Archive for October, 2011

I have been meaning to post more of my old workshop handouts from No Train, No Gain to this blog. Unfortunately, I was prompted to post this one and another, about cheating, by a plagiarism incident at the Middletown Press. I encourage all of my Journal Register Co. and MediaNews Group colleagues to read this. Attribution is one of journalism’s most serious issues. Plagiarism is inexcusable.

Attribution is the difference between research and plagiarism. Attribution gives stories credibility and perspective. It tells readers how we know what we know. It also slows stories down. Effective use of attribution is a matter both of journalism ethics and of strong writing.

How do you know that? Attribution is a key ingredient in any story’s credibility. Readers are entitled to know where we got our information. If we are citing official statistics gathered by a government agency, that tells the readers something. If we are citing the contentions of an interest group or a political partisan, that tells the readers something else. If we don’t attribute our information, readers rightly wonder how we know that.

When should we attribute? Attribute any time that attribution strengthens the credibility of a story. Attribute any time you are using someone else’s words. Attribute when you are reporting information gathered by other journalists. Attribute when you are not certain of facts. Attribute statements of opinion. When you wonder whether you should attribute, you probably should attribute in some fashion. (more…)


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I have been meaning to post more of my old workshop handouts from No Train, No Gain to this blog. Unfortunately, I was prompted to post this one and another, about attribution, by a plagiarism incident at the Middletown Press. I encourage all of my Journal Register Co. and MediaNews Group colleagues to read this. Attribution is one of journalism’s most serious issues. Plagiarism is inexcusable.

Scandals in newsrooms large and small have forced news organizations to apply the same skepticism to some staff members that they do to the institutions they cover. Journalists and newsrooms can no longer presume that every journalist understands that you don’t steal and you don’t make things up. A 2005 study by the Center for Academic Integrity found that 70 percent of college students admitted to cheating and 77 percent did not consider “cut and paste” plagiarism from the Internet a serious issue. Newspapers have to recognize that some of these students find jobs in newsrooms and need to learn standards of the field that should (but can’t) go without saying. (more…)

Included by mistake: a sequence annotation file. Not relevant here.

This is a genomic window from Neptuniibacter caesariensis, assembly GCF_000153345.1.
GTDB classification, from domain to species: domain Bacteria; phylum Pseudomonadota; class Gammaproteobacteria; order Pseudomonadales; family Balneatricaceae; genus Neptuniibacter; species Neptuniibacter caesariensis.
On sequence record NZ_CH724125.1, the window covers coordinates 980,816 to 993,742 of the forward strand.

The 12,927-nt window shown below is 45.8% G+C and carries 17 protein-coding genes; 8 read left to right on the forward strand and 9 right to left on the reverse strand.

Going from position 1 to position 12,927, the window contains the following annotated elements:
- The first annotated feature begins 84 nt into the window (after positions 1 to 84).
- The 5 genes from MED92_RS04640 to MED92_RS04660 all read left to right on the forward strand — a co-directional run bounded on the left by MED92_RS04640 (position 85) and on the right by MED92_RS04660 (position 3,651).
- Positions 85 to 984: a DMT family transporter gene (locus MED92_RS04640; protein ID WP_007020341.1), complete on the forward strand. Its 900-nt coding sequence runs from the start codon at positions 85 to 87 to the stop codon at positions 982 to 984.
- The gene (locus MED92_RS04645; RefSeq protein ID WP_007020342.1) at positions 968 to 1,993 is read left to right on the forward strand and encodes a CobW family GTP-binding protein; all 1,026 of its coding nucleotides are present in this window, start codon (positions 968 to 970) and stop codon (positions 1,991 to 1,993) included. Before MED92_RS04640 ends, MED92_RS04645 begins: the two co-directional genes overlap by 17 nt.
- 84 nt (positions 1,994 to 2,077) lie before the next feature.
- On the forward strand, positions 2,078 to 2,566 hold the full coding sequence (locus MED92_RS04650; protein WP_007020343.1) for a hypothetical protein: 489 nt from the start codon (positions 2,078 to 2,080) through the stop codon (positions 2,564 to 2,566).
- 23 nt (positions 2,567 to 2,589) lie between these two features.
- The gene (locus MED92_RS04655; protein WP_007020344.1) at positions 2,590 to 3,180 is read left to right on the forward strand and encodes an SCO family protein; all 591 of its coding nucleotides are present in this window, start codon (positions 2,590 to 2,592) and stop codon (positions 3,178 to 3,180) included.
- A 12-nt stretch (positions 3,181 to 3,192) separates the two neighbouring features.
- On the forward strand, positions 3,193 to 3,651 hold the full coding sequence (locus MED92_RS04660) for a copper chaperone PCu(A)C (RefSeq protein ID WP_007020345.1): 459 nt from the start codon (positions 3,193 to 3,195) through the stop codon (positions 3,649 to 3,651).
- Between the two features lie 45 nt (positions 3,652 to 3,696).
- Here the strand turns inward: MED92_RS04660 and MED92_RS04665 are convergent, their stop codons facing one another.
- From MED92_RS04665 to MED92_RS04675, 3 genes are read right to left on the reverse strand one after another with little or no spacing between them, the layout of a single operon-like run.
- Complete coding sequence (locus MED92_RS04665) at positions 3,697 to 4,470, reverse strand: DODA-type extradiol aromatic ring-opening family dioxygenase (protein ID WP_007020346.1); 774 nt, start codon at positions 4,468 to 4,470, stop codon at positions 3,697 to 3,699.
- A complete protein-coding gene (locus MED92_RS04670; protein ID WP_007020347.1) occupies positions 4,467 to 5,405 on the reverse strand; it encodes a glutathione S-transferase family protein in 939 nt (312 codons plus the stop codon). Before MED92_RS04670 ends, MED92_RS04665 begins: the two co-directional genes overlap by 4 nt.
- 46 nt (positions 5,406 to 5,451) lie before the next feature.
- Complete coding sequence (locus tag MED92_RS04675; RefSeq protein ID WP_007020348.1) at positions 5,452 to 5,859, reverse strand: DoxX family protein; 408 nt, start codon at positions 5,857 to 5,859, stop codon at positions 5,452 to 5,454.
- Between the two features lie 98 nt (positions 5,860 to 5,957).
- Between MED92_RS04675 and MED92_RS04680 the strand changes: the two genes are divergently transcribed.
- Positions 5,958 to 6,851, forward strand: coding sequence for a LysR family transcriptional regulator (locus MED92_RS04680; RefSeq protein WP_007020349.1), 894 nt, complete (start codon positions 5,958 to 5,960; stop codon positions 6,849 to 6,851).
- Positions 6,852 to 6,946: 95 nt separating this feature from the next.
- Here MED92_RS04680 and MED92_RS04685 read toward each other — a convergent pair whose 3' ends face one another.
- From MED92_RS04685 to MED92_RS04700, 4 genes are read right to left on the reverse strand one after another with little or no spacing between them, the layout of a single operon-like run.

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Thanks to Justin Ellis of Nieman Lab for a thoughtful two-part analysis of Newspaper Next. He went into much more detail, with greater detachment, than I did in my look back five years later at N2.

What I would like to see now is an analysis of the innovative projects inspired by Newspaper Next.

In the first part of Ellis’ N2 analysis, he addressed whether N2 succeeded in transforming newspapers:

So did Newspaper Next succeed in its mission to reshape the industry? Not exactly.

We’re still in the thick of uncertain times in the news business, but invention has crept into certain corners. Newspaper companies are experimenting with apps, testing new platforms, and publishing niche products (online and in print) to reach audiences outside the daily newspaper. That’s all straight out of the Newspaper Next playbook — but it’s doubtful newspaper execs would have sat by idly if a report five years ago hadn’t told them to try to develop new products. Publishers, editors, executives, and other journalists involved in Newspaper Next say the project deserves credit for encouraging experimentation inside newspapers. But with all its reach and ambition, the project was stifled by economic factors, including the industry’s near extinction-level event in 2008 that saw massive losses in jobs and revenue. As much as Newspaper Next set out to give news companies the tools to transform, survival may have been a bigger and better motivator.

In the second part of Ellis’ analysis, he followed up on the seven demonstration projects covered in the first Newspaper Next report. The direct lasting results were not impressive: (more…)